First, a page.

But when it came time to apply for residency programs in the US — a process that costs between $10,000 to $12,000 a year for foreign medical students — he couldn’t get a placement. He has applied three years in a row with no luck, but he knows people who are still applying for the sixth or seventh year in a row. And practicing medicine in Canada, which also has a doctor shortage, isn’t really an option either since hospital residency programs strongly favor Canadian medical school graduates.
“It’s kind of sad, because you’re so close. You have your degree. You just need your foot in the door,” he said. “Especially with coronavirus, you really want to help. You’re in a situation where you have the training.”
After he didn’t match with a residency program this year, he’s planning to work as a physician’s assistant part-time and take up a flexible gig on the side, such as driving for Uber, to help pay off his student loans. He can’t work at a hospital amid the pandemic, but he’s been working with several volunteer organizations to aid coronavirus medical research.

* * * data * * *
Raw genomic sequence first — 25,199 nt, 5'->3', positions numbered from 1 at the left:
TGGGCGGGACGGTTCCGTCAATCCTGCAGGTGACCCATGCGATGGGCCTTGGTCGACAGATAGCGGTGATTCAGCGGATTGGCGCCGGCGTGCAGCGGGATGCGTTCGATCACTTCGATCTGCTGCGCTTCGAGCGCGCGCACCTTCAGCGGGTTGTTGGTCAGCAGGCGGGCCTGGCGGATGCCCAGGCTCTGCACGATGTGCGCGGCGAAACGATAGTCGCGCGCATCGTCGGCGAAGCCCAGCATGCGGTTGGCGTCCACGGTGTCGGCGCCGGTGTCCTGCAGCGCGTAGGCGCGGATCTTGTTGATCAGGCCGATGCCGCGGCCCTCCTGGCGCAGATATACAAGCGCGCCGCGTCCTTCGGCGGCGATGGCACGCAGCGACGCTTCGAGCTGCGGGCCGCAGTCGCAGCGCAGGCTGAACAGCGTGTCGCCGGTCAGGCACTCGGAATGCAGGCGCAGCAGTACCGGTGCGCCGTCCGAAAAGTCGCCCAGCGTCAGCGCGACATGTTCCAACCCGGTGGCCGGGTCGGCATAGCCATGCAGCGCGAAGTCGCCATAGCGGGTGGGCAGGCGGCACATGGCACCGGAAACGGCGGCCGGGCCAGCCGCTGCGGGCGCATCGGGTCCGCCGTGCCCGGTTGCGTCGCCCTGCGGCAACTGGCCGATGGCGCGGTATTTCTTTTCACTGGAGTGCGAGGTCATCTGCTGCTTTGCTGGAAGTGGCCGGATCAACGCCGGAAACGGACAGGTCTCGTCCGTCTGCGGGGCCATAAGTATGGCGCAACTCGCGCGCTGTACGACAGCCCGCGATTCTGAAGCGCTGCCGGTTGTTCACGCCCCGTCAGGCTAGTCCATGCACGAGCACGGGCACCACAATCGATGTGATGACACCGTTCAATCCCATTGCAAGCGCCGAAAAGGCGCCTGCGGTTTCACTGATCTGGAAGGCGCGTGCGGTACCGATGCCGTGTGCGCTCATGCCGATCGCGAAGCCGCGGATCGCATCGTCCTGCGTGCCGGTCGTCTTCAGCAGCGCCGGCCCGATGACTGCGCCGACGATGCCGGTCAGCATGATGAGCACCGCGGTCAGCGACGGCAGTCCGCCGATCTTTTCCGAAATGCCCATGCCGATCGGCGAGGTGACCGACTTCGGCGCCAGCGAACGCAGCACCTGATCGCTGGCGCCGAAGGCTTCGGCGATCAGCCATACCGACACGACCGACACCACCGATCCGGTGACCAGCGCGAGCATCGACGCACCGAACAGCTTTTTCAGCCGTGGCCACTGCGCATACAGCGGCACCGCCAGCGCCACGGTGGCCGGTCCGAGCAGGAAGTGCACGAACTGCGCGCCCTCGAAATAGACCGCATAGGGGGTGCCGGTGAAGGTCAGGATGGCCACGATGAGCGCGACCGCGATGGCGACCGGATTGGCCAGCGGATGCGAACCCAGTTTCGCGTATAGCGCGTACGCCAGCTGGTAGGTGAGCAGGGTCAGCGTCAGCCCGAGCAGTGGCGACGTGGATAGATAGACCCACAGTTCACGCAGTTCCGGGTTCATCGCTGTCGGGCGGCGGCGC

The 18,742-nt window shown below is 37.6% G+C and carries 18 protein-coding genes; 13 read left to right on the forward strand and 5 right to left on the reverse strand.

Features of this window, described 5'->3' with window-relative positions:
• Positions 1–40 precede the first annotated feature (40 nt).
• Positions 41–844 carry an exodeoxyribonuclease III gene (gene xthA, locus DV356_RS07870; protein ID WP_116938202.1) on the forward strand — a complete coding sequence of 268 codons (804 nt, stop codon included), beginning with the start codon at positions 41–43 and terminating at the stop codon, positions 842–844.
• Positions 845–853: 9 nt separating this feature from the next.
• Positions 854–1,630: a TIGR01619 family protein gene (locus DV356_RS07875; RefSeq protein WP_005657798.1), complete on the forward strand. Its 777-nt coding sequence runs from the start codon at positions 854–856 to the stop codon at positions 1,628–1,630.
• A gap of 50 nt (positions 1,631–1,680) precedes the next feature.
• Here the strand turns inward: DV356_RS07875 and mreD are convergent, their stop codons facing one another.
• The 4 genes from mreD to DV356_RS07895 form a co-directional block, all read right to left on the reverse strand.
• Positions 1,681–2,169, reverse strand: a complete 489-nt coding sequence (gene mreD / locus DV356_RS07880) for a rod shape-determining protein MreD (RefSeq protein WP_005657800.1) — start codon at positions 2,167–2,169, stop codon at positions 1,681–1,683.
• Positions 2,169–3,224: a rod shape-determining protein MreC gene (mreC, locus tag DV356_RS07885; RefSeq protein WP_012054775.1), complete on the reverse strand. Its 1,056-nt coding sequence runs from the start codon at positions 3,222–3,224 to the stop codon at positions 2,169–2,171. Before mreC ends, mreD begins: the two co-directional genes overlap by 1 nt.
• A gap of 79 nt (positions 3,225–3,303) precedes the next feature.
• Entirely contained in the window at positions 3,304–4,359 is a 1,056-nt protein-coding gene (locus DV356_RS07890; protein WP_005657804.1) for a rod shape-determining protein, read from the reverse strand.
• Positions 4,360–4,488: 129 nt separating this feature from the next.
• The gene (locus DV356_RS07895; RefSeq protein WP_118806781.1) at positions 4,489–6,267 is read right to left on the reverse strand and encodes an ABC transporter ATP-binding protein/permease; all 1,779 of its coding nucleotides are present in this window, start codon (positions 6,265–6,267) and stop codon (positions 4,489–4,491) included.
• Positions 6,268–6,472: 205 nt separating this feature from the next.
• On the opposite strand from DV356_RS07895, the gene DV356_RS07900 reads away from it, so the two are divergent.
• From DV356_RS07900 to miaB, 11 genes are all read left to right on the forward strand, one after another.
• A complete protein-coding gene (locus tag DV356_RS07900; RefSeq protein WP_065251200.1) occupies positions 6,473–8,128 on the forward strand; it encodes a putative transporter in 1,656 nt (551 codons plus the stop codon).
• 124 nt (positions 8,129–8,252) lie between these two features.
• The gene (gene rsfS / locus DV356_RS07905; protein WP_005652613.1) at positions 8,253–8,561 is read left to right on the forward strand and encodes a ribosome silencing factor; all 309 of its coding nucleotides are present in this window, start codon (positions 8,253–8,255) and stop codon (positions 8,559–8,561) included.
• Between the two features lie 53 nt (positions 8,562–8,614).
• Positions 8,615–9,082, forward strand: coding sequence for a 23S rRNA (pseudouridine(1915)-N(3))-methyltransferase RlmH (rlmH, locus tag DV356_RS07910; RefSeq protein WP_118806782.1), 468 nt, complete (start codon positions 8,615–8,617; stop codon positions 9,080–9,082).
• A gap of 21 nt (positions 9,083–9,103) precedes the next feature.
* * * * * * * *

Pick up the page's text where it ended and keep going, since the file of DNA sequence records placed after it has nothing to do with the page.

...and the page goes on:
Still, he feels he’s capable of contributing so much more to the pandemic response, especially if he were placed at one of the rural hospitals where he did his clinical rotations, since many of them are facing doctor shortages and a lack of specialists. But instead, he’s stuck in Canada.
“I am one among many sitting on the sideline while this pandemic unravels,” he said. “I have years of training, experience, and medical knowledge but can’t do anything but watch the situation unfold.”
Living in the US or having clinical experience offers no guarantees